So, Ben and several of the others decide that no help is coming but that help is available nearby. They construct a plan based around the need for transportation, and enact it. Several issues arise in Ben’s decisions at this point. Tom states that he is familiar with the truck though he still struggles to get it started. Ben’s assertion that he is unfamiliar with it strikes a wrong note as he had driven it at least a few miles to get to the farmhouse. Judy, at the last minute decides to come along. This addition to the team wouldn’t have necessarily caused a problem, but the unplanned nature led to a more hurried escape then they may have otherwise experienced. Ben over-reacts to this hurried nature, firing at the locking mechanism on the gas pump, leading to a leak that inevitably catches the truck on fire, due to Ben’s careless placement of the torch. These issues, though inadvertent and based on Ben’s situational awareness, led to a much worse situation for the group.
Was Ben a good leader? Ben identified an issue, built support for it, and enacted a plan. Ben, however, did not seek or receive group consensus on the actions. The women in the film are not given their own agency (a film can only I have so many progressive elements I suppose) and thus their reactions to their own circumstances are, in part, treated as independent of the influence of the male protagonists. The women accept orders but are not necessarily happy about it or share their own thoughts fully (except for Helen though she serves as Karen’s nurse for much of the film and is therefore out of consideration). A better leader might have tried to determine what other’s thoughts were about his plans. Instead, Ben is strong and firm, but ultimately leads an unsuccessful attempt to fuel the truck. As I mentioned earlier, the premise of the mission was less necessary than the survivors thought (rescuers appear the next morning) but I can’t help but think that more careful consideration by Ben could have made all the difference.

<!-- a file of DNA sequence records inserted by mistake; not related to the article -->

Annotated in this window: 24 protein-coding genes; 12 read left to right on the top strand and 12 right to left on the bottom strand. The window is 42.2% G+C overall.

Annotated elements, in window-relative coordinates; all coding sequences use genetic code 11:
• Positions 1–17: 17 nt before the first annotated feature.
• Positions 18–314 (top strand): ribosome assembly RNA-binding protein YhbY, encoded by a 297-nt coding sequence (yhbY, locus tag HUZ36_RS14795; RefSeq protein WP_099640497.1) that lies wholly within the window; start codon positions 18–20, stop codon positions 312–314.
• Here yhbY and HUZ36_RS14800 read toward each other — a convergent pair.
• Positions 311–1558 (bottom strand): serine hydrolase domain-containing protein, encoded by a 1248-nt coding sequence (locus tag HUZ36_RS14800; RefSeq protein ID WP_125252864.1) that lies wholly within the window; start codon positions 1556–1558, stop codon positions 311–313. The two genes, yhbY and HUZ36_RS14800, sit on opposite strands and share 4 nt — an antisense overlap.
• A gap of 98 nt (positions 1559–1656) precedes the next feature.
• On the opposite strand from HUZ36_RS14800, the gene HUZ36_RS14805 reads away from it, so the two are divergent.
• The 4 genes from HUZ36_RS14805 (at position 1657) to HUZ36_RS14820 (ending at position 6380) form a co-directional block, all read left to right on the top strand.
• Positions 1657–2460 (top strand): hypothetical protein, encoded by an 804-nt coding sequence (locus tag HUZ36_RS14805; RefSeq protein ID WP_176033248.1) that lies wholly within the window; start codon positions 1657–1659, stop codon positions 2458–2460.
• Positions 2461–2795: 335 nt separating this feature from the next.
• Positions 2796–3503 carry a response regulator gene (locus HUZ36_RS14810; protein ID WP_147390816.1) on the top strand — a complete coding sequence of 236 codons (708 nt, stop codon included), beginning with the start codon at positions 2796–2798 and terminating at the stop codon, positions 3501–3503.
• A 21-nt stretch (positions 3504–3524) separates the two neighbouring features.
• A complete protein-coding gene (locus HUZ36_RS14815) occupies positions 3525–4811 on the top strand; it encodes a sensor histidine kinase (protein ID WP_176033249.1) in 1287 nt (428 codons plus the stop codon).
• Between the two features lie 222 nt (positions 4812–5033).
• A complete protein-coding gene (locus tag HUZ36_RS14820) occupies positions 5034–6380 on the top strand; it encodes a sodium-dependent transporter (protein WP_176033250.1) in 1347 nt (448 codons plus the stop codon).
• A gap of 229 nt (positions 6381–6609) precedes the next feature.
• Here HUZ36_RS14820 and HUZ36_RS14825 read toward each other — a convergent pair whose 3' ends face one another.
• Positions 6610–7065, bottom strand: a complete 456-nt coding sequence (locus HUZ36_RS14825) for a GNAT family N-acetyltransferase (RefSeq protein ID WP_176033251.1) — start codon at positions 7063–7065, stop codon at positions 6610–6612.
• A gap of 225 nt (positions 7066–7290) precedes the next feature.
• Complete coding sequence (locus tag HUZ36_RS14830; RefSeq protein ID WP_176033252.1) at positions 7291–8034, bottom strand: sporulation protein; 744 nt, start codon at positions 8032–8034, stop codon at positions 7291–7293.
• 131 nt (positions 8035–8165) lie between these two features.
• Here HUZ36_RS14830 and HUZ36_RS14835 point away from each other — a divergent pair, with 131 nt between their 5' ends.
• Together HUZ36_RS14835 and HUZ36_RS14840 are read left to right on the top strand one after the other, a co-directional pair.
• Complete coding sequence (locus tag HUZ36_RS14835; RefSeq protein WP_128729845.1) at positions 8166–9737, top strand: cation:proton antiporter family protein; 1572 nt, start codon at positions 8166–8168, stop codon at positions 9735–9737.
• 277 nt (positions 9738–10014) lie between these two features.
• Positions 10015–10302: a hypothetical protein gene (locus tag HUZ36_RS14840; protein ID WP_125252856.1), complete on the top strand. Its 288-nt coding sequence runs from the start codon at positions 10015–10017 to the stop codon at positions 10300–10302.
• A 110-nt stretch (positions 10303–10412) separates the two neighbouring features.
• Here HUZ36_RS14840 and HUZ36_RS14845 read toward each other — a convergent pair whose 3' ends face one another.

It is hard to tell how we will each react in stressful circumstances, many of which we experience are not nearly as dangerous as those faced by the protagonists in Night of the Living Dead. But, creating a positive leadership mentality of consideration and analysis can help encourage us to default toward better decision making practices in general, especially in high stress situations. Taking some time to think through whether or not all opinions are heard in an everyday circumstance takes thought but is easy. Taking that same action in a high stress environment may be tougher, but is just as valuable if there is time to consider multiple options.